Rank Among Equals

Ben A. McJunkin*

Dignity, Rank, and Rights. By Jeremy Waldron. New York: Oxford University Press. 2012. Pp. 10, 147. $29.95.

Dignity is on the march. Once regarded as a subject exclusively within the province of antiquated moral philosophy, dignity—that “shibboleth of all perplexed and empty-headed moralists”[1]—has recently developed into a cornerstone of contemporary legal discourse.[2] Internationally, the concept of human dignity has been central to the emergence and acceptance of universal human rights.[3] Dignity, in some form, is guaranteed by such seminal documents as the Preamble to the Charter of the United Nations,[4] the Universal Declaration of Human Rights,[5] the German Basic Law,[6] and the South African Constitution.[7] Domestically, appeals to dignity undergird popular legal arguments for social and political rights at both the state and federal levels.[8] Human dignity has been cited with surprising frequency in the recent opinions of the U.S. Supreme Court—including nine times (and “indignity” once more) in Justice Kennedy’s recent majority opinion in United States v. Windsor, which struck down a central provision of the Defense of Marriage Act (“DOMA”).[9] Scholarly engagement with dignity’s legal dimensions has never been more prevalent or more important.

Against this backdrop of emergent (and still emerging) interest in the jurisprudence of dignity, Jeremy Waldron[10] offers Dignity, Rank, and Rights, a profound and provocative take on the relationship between dignity and the law. Looking to the concept’s use in legal contexts, Waldron contends that human dignity operates as an elevated legal status that entails individual human rights. He casts what he sees as the law’s normative commitment to universalize human dignity as the gradual democratization of aristocratic privilege, a process Waldron describes as “a sort of leveling up” of humanity (p. 64). Although Waldron presents these two accounts of dignity as part of a single, self-reinforcing argument,[11] astute readers will note their independence. The first account identifies what contemporary legal dignity consists of and how it operates. The second offers up something like an origin story for that contemporary conception, one that attempts to reconcile dignity’s history as a strongly hierarchical notion with the egalitarian undercurrents of the modern-day human-rights movement. By interweaving these accounts, Waldron believes he can offer a conception of legal dignity that salvages its universality while avoiding the pitfalls of grounding such a critical tool in the murky realm of moral thought.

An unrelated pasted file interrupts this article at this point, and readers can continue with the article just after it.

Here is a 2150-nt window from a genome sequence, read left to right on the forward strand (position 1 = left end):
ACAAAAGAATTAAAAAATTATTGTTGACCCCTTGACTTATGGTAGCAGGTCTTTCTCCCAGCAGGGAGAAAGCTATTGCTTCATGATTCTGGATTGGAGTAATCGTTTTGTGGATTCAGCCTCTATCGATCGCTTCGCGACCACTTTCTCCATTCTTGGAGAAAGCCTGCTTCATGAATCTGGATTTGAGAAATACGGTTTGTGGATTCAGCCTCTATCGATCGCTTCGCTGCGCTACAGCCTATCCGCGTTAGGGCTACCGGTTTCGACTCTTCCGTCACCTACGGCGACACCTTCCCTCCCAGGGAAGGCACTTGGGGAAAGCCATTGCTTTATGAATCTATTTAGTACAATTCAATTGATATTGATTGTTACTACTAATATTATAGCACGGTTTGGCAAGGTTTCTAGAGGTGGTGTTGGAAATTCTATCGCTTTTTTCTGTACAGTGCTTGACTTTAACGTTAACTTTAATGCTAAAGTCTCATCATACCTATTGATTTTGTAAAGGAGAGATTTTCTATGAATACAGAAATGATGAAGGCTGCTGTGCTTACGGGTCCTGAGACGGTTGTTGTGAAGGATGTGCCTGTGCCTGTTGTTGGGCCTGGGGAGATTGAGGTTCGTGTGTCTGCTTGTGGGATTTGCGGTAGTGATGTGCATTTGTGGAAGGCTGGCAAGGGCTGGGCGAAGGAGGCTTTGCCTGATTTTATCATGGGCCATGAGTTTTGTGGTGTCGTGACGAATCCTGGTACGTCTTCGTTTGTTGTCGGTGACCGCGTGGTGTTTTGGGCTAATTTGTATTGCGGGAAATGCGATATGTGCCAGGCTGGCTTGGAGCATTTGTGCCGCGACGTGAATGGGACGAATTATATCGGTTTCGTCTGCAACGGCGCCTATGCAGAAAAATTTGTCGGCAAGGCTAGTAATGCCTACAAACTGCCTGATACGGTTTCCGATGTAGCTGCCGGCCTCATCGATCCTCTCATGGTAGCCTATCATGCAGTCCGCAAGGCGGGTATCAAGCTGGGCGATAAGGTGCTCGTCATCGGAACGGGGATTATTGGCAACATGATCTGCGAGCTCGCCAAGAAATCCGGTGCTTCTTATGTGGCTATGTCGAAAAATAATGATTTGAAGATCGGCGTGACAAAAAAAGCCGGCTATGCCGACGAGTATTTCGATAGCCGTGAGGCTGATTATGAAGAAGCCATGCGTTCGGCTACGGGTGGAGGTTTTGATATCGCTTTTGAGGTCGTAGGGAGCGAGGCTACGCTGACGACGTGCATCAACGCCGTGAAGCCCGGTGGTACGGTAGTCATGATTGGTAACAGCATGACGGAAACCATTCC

Dignity, Rank, and Rights is a refreshing work of legal philosophy. Edited and introduced by Meir Dan-Cohen,[12] the book comprises two lectures by Professor Waldron; commentaries on those lectures by Michael Rosen,[13] Don Herzog,[14] and Wai Chee Dimock;[15] and a reply by Waldron to his commentators. Aided by the commentaries, Dignity, Rank, and Rights unfolds more like a rich conversation than an arid academic defense. Yet Waldron’s book is perhaps most useful to those already well versed in the debates over the meaning of human dignity and its relationship to the law. Articulating his account of human dignity as an elevated legal status, Waldron draws upon a diverse array of thinkers and texts—from John Locke and John Austin to Hannah Arendt and Lewis Carroll (pp. 20, 58 n.34, 23 & 39 n.31, 29). He also dispenses with competing visions of human dignity quickly, and with no shortage of nuance (pp. 22–30). The resultant book is both pointed and poignant, if not the ideal primer for the novice starting to engage with dignity’s jurisprudential dimensions.